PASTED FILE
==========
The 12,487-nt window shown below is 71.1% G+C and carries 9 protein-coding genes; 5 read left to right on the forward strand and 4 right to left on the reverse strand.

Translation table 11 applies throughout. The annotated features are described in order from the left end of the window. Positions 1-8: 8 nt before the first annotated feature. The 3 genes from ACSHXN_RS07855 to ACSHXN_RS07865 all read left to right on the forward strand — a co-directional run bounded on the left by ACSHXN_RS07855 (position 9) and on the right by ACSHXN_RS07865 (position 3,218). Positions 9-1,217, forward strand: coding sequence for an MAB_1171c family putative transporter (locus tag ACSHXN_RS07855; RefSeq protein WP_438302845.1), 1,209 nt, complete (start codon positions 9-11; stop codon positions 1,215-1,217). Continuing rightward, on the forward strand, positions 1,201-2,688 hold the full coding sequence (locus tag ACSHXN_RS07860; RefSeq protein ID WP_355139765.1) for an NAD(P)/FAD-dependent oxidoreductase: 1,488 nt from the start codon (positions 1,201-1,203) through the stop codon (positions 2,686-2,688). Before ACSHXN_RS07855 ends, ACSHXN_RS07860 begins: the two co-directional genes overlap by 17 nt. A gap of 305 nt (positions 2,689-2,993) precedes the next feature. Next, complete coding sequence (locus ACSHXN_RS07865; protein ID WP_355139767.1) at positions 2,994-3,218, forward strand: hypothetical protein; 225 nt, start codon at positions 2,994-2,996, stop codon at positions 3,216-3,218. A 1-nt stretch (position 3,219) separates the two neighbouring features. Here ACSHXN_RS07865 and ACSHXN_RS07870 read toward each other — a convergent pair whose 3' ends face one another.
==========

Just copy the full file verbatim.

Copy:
The 12,487-nt window shown below is 71.1% G+C and carries 9 protein-coding genes; 5 read left to right on the forward strand and 4 right to left on the reverse strand.

Translation table 11 applies throughout. The annotated features are described in order from the left end of the window. Positions 1-8: 8 nt before the first annotated feature. The 3 genes from ACSHXN_RS07855 to ACSHXN_RS07865 all read left to right on the forward strand — a co-directional run bounded on the left by ACSHXN_RS07855 (position 9) and on the right by ACSHXN_RS07865 (position 3,218). Positions 9-1,217, forward strand: coding sequence for an MAB_1171c family putative transporter (locus tag ACSHXN_RS07855; RefSeq protein WP_438302845.1), 1,209 nt, complete (start codon positions 9-11; stop codon positions 1,215-1,217). Continuing rightward, on the forward strand, positions 1,201-2,688 hold the full coding sequence (locus tag ACSHXN_RS07860; RefSeq protein ID WP_355139765.1) for an NAD(P)/FAD-dependent oxidoreductase: 1,488 nt from the start codon (positions 1,201-1,203) through the stop codon (positions 2,686-2,688). Before ACSHXN_RS07855 ends, ACSHXN_RS07860 begins: the two co-directional genes overlap by 17 nt. A gap of 305 nt (positions 2,689-2,993) precedes the next feature. Next, complete coding sequence (locus ACSHXN_RS07865; protein ID WP_355139767.1) at positions 2,994-3,218, forward strand: hypothetical protein; 225 nt, start codon at positions 2,994-2,996, stop codon at positions 3,216-3,218. A 1-nt stretch (position 3,219) separates the two neighbouring features. Here ACSHXN_RS07865 and ACSHXN_RS07870 read toward each other — a convergent pair whose 3' ends face one another.